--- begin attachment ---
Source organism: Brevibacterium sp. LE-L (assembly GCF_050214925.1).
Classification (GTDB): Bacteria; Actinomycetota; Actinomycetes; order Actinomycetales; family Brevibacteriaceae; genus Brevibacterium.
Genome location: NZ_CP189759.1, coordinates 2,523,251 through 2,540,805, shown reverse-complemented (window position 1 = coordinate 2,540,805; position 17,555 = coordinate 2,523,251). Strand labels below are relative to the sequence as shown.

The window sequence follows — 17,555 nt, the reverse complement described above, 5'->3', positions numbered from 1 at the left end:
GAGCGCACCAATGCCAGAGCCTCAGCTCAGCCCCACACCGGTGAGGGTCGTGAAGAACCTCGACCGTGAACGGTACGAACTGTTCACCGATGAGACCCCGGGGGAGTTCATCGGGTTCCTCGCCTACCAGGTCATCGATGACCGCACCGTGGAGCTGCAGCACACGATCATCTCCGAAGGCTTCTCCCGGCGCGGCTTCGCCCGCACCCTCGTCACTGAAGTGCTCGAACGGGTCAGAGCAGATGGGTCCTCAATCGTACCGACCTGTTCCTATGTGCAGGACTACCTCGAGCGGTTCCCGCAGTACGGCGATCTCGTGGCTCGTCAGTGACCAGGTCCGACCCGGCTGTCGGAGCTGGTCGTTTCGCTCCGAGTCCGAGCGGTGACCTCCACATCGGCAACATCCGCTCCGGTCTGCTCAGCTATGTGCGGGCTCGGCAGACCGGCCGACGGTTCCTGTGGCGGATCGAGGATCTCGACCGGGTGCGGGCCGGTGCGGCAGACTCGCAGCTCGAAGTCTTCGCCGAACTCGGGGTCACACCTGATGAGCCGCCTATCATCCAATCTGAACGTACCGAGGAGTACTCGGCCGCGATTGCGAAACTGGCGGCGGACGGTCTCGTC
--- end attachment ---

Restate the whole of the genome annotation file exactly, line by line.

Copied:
Source organism: Brevibacterium sp. LE-L (assembly GCF_050214925.1).
Classification (GTDB): Bacteria; Actinomycetota; Actinomycetes; order Actinomycetales; family Brevibacteriaceae; genus Brevibacterium.
Genome location: NZ_CP189759.1, coordinates 2,523,251 through 2,540,805, shown reverse-complemented (window position 1 = coordinate 2,540,805; position 17,555 = coordinate 2,523,251). Strand labels below are relative to the sequence as shown.

The window sequence follows — 17,555 nt, the reverse complement described above, 5'->3', positions numbered from 1 at the left end:
GAGCGCACCAATGCCAGAGCCTCAGCTCAGCCCCACACCGGTGAGGGTCGTGAAGAACCTCGACCGTGAACGGTACGAACTGTTCACCGATGAGACCCCGGGGGAGTTCATCGGGTTCCTCGCCTACCAGGTCATCGATGACCGCACCGTGGAGCTGCAGCACACGATCATCTCCGAAGGCTTCTCCCGGCGCGGCTTCGCCCGCACCCTCGTCACTGAAGTGCTCGAACGGGTCAGAGCAGATGGGTCCTCAATCGTACCGACCTGTTCCTATGTGCAGGACTACCTCGAGCGGTTCCCGCAGTACGGCGATCTCGTGGCTCGTCAGTGACCAGGTCCGACCCGGCTGTCGGAGCTGGTCGTTTCGCTCCGAGTCCGAGCGGTGACCTCCACATCGGCAACATCCGCTCCGGTCTGCTCAGCTATGTGCGGGCTCGGCAGACCGGCCGACGGTTCCTGTGGCGGATCGAGGATCTCGACCGGGTGCGGGCCGGTGCGGCAGACTCGCAGCTCGAAGTCTTCGCCGAACTCGGGGTCACACCTGATGAGCCGCCTATCATCCAATCTGAACGTACCGAGGAGTACTCGGCCGCGATTGCGAAACTGGCGGCGGACGGTCTCGTC